1 Mar 2022

Renewable energy plants are usually connected to an already existing transmission line in what is usually called a T-connection. One of the particularities of this type of connection is that, in the case of having a line differential function (87L) enabled, the protection relays must support its three ends and be able to form a ring between them.

The physical media by which the information is transmitted is, in principle, indifferent. However, at a functional level, it is no longer sufficient for one end to receive information from the other. Each end must receive data from the other two and ensure that the fault is on the line to be protected and not outside it.


Protección diferencial


Types of schemes used in renewable plants

Regarding teleprotection schemes, POTT (Permissive Overreaching Transfer Trip) or PUTT (Permissive Underreaching Transfer Trip) schemes can be used, depending on the length of the sections. For short lines, or situations where the farm connects close to one of the ends, it is better to use PUTT. Its great advantage is that any fault on the line will trip Zone 1 (Z1) at all ends, ensuring performance. DCUB (Directional Comparison Unblocking) schemes are also often implemented together with directional function (67N), as the name suggests, with the same operation as described above: receive acceleration from the other two ends and see a forward fault.

Regarding the selectivity study, the Infeed Effect of the installation in the event of line faults must be considered, as this tends to gain strength as the relative power of the plant increases with respect to that of the grid at the connection point or T-point. For installations with an exceptionally low relative power with respect to the grid or to the generation, it is expected that the direct current contribution in the event of a line fault will be extremely small (not much more than 150% of the inverters' rated fault current), sometimes proving insufficient to generate forward or backward function pick-ups. In these cases, the Weak Infeed condition is used, which only requires external acceleration on both ends to trip. For this, it is necessary to either implement a logic that determines the direction of the current or to use a very sensitive directional step that does not cause tripping, but only determines the direction.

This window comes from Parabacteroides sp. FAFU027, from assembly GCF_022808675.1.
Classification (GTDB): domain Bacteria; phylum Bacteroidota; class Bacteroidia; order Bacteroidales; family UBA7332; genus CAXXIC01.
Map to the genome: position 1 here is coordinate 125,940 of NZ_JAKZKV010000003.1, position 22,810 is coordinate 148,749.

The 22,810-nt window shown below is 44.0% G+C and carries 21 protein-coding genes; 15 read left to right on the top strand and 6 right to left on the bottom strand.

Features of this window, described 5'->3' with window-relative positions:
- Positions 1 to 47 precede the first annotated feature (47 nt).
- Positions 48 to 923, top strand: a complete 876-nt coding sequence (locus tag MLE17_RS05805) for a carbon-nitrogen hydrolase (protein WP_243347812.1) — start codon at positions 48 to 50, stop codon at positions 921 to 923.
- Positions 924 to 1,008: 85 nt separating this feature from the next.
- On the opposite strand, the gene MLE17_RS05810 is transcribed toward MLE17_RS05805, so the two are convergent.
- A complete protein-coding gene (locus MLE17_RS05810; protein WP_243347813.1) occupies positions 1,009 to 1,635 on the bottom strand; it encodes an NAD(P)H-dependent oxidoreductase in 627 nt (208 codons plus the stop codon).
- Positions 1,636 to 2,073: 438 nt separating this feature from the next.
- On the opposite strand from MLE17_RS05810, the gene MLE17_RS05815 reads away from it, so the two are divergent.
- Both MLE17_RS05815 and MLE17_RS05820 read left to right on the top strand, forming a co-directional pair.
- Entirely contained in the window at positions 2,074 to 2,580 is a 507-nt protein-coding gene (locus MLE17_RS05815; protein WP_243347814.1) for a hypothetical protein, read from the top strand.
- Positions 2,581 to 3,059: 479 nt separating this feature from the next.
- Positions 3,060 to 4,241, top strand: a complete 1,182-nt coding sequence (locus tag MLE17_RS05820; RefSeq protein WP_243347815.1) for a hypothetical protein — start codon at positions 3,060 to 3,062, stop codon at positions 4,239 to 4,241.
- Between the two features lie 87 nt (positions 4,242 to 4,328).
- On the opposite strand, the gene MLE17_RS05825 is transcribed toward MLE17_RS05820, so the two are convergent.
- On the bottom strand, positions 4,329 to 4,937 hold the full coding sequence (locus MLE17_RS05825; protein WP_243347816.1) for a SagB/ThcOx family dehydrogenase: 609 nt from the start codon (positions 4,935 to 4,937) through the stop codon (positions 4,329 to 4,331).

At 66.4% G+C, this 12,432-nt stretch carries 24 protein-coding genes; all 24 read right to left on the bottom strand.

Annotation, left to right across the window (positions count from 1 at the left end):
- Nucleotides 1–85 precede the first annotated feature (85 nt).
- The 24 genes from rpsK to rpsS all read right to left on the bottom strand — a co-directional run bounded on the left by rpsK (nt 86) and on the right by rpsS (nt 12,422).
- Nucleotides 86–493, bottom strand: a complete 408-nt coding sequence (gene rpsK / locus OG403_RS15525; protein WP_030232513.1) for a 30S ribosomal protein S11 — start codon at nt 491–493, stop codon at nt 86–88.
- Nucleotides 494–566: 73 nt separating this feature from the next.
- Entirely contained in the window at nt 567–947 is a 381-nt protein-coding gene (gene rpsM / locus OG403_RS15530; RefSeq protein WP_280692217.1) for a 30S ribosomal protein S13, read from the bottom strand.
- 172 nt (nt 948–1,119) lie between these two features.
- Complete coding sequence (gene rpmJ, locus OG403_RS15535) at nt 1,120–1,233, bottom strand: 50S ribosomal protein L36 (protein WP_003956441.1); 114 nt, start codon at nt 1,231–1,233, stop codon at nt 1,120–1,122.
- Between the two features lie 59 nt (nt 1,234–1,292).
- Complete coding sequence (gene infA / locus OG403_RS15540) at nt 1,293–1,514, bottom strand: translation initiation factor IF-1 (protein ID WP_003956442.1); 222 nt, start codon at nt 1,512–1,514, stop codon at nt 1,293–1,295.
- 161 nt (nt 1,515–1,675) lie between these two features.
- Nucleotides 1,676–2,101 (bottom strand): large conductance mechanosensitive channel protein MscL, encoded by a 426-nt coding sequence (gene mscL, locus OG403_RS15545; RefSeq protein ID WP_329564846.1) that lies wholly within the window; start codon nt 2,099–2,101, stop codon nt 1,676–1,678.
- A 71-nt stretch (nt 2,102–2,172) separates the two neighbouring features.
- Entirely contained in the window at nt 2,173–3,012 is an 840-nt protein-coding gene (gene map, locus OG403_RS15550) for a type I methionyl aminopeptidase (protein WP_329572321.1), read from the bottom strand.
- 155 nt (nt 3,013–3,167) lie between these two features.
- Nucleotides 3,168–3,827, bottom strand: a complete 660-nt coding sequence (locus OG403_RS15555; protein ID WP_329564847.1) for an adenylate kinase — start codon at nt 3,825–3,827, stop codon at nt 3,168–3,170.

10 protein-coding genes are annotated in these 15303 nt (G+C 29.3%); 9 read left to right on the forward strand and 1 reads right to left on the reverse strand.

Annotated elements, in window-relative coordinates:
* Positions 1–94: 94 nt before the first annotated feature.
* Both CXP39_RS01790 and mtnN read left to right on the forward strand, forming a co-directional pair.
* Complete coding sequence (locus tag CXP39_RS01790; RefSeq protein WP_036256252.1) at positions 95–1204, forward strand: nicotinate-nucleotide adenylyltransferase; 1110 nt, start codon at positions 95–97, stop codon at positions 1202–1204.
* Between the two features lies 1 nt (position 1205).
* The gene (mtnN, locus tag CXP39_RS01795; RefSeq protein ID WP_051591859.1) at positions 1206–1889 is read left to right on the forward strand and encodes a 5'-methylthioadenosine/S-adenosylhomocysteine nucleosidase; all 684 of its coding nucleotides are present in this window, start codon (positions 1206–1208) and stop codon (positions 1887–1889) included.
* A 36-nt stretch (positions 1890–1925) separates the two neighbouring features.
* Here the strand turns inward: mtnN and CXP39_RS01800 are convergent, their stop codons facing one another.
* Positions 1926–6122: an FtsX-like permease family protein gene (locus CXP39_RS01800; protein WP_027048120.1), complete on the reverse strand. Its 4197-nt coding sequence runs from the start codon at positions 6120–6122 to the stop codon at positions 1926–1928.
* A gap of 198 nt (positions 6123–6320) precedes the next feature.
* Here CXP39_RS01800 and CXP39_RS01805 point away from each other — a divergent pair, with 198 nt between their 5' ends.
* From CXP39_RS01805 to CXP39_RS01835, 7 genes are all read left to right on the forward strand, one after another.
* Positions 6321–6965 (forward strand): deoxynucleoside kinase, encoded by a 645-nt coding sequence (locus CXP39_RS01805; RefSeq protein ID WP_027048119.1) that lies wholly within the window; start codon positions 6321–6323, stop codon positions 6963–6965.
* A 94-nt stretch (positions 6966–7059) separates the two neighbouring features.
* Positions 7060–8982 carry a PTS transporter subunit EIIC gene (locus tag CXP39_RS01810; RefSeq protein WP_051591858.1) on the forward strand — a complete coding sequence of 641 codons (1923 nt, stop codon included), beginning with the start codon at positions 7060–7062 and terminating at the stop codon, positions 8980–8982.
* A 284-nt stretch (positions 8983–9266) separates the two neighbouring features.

The line differential protection in three-terminal schemes in renewable power plants must consider the Infeed Effect, the Weak Infeed and establish the logic for receiving information from two ends instead of one, ensuring at the same time that the fault is on the line to be protected and not outside it.

Rubén Saavedra Quintana (Testing and Commissioning Engineer)
Alexis Martínez del Sol (Substation Automation Systems Business Manager)

For more information: https://www.arteche.com/en/substation-automation-systems
Contact us: Arteche